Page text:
10. “I don’t experience God – I’ve never seen Him”

I once met a lady who expressed frustration in her attempts to find God. She told me her story: two years of spiritual travels, countless nights of prayer, diligent scriptural exploration and regular introspection, but still no sign! “Will I ever find Him?” she asked. “I’m beginning to question whether He even exists.” What to speak of the ‘searchers,’ even the faithful often doubt that their Supreme friend is actually alive, alert and active. A seeming lack of reciprocation and intervention can discourage even the most dedicated spiritualist. Where is God when you need Him? Can we commit ourselves to a person we’ve never really directly interacted with?
In Chapter Ten, Krishna demonstrates how He is fully available for anyone who wants to perceive His presence. In a celebrated verse He explains how all beautiful, breath-taking and bountiful creations of the world are but a spark of His splendour. Krishna says He is the taste of water, the light of the sun and moon, the sound in ether and the ability in every person. Does a day go by without drinking water, seeing the luminaries in the sky, experiencing the silence around us and meeting gifted people?
God is fully available, but the question is whether we’re awake and alert. Whilst at university, I was obliged to read several books on effective management. As I browsed some old notes an interesting quote caught my attention: “The best managers create systems and inspire people, thus you don’t even see them and you don’t even know they’re there.” By their ingenuity, everything inconspicuously works like a dream. When Krishna explains how He manages the entire cosmos, He cites the analogy of a necklace. All universal affairs are actually resting upon Him, He says, just as pearls are strung upon a thread. The thread is the essential binding factor, giving the necklace its form and shape. Interestingly, however, the thread remains entirely invisible to our eyes.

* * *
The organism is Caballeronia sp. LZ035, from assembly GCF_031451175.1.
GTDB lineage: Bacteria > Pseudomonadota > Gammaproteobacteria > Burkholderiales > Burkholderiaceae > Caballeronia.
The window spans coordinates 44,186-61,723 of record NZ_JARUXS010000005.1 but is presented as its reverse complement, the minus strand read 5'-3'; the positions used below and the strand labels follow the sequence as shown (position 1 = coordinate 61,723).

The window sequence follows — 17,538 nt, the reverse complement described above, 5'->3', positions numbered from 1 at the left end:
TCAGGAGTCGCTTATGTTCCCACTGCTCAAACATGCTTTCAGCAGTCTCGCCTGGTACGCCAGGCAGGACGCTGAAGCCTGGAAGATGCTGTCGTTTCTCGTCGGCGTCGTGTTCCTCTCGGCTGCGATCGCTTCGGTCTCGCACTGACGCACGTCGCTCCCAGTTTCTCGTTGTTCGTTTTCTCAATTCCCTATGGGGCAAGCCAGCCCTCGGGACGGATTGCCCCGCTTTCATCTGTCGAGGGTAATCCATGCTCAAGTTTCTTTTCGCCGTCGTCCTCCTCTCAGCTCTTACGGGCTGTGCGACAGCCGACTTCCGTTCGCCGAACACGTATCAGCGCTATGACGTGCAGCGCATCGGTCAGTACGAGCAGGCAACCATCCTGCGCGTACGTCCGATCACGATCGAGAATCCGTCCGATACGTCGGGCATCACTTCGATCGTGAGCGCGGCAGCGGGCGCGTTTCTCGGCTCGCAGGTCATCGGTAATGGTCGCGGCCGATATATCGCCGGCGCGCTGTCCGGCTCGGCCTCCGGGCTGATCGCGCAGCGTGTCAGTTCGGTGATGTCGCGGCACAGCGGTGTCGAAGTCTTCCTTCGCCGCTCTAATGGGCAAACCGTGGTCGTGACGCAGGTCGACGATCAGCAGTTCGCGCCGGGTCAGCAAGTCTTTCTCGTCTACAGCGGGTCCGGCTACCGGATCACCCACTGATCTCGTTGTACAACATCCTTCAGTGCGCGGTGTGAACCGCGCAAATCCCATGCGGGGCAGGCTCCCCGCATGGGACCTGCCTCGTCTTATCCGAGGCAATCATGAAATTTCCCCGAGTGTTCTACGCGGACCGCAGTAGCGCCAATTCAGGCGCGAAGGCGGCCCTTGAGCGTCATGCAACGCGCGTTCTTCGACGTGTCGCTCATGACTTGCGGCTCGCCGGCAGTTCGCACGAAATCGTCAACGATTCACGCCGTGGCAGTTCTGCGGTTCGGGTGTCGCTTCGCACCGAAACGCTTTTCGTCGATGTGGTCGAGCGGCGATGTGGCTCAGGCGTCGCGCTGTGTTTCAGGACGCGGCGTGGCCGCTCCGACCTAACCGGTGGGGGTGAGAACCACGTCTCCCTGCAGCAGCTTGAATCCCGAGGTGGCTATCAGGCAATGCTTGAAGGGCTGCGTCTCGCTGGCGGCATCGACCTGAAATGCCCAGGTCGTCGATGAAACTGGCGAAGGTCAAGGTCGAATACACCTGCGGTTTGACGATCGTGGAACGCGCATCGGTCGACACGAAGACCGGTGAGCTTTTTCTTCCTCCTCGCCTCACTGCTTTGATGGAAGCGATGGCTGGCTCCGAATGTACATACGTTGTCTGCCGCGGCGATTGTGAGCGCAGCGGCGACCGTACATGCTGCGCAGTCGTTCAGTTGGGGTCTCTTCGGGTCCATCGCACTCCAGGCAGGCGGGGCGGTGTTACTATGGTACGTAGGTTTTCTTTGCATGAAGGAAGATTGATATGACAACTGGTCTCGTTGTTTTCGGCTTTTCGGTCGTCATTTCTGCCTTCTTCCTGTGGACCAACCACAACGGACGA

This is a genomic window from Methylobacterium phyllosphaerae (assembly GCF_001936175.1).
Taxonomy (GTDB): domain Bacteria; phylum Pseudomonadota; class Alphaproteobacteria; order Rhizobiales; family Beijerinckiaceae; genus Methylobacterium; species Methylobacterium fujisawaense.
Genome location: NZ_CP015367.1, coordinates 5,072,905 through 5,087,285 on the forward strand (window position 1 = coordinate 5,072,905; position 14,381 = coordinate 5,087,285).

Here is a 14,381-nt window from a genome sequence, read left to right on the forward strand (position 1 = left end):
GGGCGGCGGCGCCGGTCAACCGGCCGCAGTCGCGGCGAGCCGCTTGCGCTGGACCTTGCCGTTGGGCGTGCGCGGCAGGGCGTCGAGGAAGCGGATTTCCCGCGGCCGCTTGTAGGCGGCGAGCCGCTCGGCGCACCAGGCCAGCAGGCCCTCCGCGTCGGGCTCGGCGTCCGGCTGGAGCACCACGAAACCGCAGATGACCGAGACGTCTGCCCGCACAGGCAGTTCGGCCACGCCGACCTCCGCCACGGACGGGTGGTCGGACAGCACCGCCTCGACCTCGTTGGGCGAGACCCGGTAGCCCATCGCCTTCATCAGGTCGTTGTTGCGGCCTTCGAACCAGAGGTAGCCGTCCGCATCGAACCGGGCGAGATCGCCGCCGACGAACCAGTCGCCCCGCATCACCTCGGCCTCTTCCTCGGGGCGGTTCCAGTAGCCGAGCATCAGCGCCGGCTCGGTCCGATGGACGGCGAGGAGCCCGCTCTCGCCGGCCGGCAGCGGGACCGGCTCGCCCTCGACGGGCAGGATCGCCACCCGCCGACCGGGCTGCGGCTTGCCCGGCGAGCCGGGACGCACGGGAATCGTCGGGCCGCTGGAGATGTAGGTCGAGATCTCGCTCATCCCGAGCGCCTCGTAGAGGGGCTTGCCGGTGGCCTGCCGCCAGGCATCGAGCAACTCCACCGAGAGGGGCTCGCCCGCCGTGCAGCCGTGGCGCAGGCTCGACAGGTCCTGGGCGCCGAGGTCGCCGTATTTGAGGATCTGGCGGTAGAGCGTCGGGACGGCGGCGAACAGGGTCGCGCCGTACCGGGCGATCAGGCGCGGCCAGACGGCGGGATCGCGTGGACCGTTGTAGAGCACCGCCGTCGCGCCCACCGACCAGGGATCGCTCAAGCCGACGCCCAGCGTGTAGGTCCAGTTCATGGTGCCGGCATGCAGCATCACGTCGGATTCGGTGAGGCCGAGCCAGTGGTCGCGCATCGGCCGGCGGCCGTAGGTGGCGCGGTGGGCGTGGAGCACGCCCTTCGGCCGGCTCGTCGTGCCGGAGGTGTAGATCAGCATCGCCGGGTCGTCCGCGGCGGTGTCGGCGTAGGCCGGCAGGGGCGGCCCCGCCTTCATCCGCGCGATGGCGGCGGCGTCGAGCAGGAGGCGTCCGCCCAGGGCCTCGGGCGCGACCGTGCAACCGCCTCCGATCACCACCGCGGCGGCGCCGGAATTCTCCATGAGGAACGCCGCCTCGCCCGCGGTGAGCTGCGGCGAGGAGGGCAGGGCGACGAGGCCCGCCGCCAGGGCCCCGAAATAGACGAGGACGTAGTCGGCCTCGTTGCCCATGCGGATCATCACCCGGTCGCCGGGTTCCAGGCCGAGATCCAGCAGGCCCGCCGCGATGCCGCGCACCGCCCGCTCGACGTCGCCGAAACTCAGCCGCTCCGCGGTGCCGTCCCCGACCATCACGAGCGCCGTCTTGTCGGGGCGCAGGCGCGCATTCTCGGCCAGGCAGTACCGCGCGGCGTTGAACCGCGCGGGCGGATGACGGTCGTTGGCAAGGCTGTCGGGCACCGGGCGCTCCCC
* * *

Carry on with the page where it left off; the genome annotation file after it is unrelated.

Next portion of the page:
People yearn for a direct experience and perception of things. The fact that we cannot see God at work, that He hasn’t appeared in person before our eyes, relating to us face-to-face, seems to be a major sticking point. “Show me God, and then I’ll believe in Him,” the sceptics posit. Even according to the management gurus of the 21st century, however, God would be a pretty average manager if He was frantically running around in front of us directing everything.
If you look at the top CEOs in the modern business world, they setup a managerial hierarchy and then take a back seat, allowing things to function effortlessly without their direct day-to-day involvement. You’ll probably find them relaxing at the golf course with their friends. Thus, the fact that we can’t see God creating and maintaining this universe may not be a disqualification, but rather credit to His expert organisational proficiency. He manages the material universes through others, and frees up His quality time to intimately relate with His loving devotees in the spiritual world.

“Of all creations I am the beginning and the end and also the middle, O Arjuna. Of all sciences I am the spiritual science of the self, and among logicians I am the conclusive truth.” (Bhagavad-Gita 10.32)


10.16 – Arjuna inquires as to how Krishna can be perceived in the opulence of this world.
10.17-42 – Krishna describes how one can actually think about Him, meditate on Him and see Him everywhere.